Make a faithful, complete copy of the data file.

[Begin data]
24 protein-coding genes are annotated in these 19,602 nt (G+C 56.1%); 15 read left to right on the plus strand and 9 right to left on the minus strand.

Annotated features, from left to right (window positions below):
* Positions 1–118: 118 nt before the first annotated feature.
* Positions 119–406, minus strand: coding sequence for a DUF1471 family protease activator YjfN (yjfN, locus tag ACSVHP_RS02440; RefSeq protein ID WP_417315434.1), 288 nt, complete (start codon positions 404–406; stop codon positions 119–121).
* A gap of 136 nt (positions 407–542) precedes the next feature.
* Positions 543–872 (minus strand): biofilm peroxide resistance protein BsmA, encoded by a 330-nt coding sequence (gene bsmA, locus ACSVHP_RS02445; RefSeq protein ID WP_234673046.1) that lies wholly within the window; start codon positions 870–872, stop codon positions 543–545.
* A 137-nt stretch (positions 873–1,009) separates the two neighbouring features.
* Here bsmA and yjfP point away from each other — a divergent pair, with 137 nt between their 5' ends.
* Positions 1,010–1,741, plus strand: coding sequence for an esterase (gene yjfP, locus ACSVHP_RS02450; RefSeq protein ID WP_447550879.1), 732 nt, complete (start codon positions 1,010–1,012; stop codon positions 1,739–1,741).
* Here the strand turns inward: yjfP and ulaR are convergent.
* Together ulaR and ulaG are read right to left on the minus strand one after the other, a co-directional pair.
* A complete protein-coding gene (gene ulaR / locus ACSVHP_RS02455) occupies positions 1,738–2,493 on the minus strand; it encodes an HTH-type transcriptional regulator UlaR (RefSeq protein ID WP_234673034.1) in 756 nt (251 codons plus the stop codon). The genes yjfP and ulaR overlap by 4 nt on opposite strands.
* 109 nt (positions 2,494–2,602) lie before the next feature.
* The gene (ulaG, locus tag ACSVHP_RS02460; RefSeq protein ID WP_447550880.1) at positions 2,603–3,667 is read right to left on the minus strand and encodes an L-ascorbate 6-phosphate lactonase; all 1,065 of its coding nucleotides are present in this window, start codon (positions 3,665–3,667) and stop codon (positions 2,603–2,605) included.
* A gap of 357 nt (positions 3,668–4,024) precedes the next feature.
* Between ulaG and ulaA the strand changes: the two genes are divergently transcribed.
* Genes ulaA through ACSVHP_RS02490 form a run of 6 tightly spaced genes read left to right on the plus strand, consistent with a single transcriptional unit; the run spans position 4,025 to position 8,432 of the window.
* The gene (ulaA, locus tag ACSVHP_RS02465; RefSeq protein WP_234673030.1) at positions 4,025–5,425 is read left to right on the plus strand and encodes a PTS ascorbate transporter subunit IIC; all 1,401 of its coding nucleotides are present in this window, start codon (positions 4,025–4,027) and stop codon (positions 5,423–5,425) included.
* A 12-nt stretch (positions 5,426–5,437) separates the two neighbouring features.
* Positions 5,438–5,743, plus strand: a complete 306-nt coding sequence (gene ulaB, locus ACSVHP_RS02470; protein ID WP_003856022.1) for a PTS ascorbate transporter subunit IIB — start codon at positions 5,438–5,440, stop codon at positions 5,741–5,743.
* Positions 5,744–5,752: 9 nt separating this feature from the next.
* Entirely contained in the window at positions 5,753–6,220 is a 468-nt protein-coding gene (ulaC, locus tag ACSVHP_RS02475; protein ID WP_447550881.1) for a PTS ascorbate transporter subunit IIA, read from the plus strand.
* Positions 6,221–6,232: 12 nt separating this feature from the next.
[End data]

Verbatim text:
24 protein-coding genes are annotated in these 19,602 nt (G+C 56.1%); 15 read left to right on the plus strand and 9 right to left on the minus strand.

Annotated features, from left to right (window positions below):
* Positions 1–118: 118 nt before the first annotated feature.
* Positions 119–406, minus strand: coding sequence for a DUF1471 family protease activator YjfN (yjfN, locus tag ACSVHP_RS02440; RefSeq protein ID WP_417315434.1), 288 nt, complete (start codon positions 404–406; stop codon positions 119–121).
* A gap of 136 nt (positions 407–542) precedes the next feature.
* Positions 543–872 (minus strand): biofilm peroxide resistance protein BsmA, encoded by a 330-nt coding sequence (gene bsmA, locus ACSVHP_RS02445; RefSeq protein ID WP_234673046.1) that lies wholly within the window; start codon positions 870–872, stop codon positions 543–545.
* A 137-nt stretch (positions 873–1,009) separates the two neighbouring features.
* Here bsmA and yjfP point away from each other — a divergent pair, with 137 nt between their 5' ends.
* Positions 1,010–1,741, plus strand: coding sequence for an esterase (gene yjfP, locus ACSVHP_RS02450; RefSeq protein ID WP_447550879.1), 732 nt, complete (start codon positions 1,010–1,012; stop codon positions 1,739–1,741).
* Here the strand turns inward: yjfP and ulaR are convergent.
* Together ulaR and ulaG are read right to left on the minus strand one after the other, a co-directional pair.
* A complete protein-coding gene (gene ulaR / locus ACSVHP_RS02455) occupies positions 1,738–2,493 on the minus strand; it encodes an HTH-type transcriptional regulator UlaR (RefSeq protein ID WP_234673034.1) in 756 nt (251 codons plus the stop codon). The genes yjfP and ulaR overlap by 4 nt on opposite strands.
* 109 nt (positions 2,494–2,602) lie before the next feature.
* The gene (ulaG, locus tag ACSVHP_RS02460; RefSeq protein ID WP_447550880.1) at positions 2,603–3,667 is read right to left on the minus strand and encodes an L-ascorbate 6-phosphate lactonase; all 1,065 of its coding nucleotides are present in this window, start codon (positions 3,665–3,667) and stop codon (positions 2,603–2,605) included.
* A gap of 357 nt (positions 3,668–4,024) precedes the next feature.
* Between ulaG and ulaA the strand changes: the two genes are divergently transcribed.
* Genes ulaA through ACSVHP_RS02490 form a run of 6 tightly spaced genes read left to right on the plus strand, consistent with a single transcriptional unit; the run spans position 4,025 to position 8,432 of the window.
* The gene (ulaA, locus tag ACSVHP_RS02465; RefSeq protein WP_234673030.1) at positions 4,025–5,425 is read left to right on the plus strand and encodes a PTS ascorbate transporter subunit IIC; all 1,401 of its coding nucleotides are present in this window, start codon (positions 4,025–4,027) and stop codon (positions 5,423–5,425) included.
* A 12-nt stretch (positions 5,426–5,437) separates the two neighbouring features.
* Positions 5,438–5,743, plus strand: a complete 306-nt coding sequence (gene ulaB, locus ACSVHP_RS02470; protein ID WP_003856022.1) for a PTS ascorbate transporter subunit IIB — start codon at positions 5,438–5,440, stop codon at positions 5,741–5,743.
* Positions 5,744–5,752: 9 nt separating this feature from the next.
* Entirely contained in the window at positions 5,753–6,220 is a 468-nt protein-coding gene (ulaC, locus tag ACSVHP_RS02475; protein ID WP_447550881.1) for a PTS ascorbate transporter subunit IIA, read from the plus strand.
* Positions 6,221–6,232: 12 nt separating this feature from the next.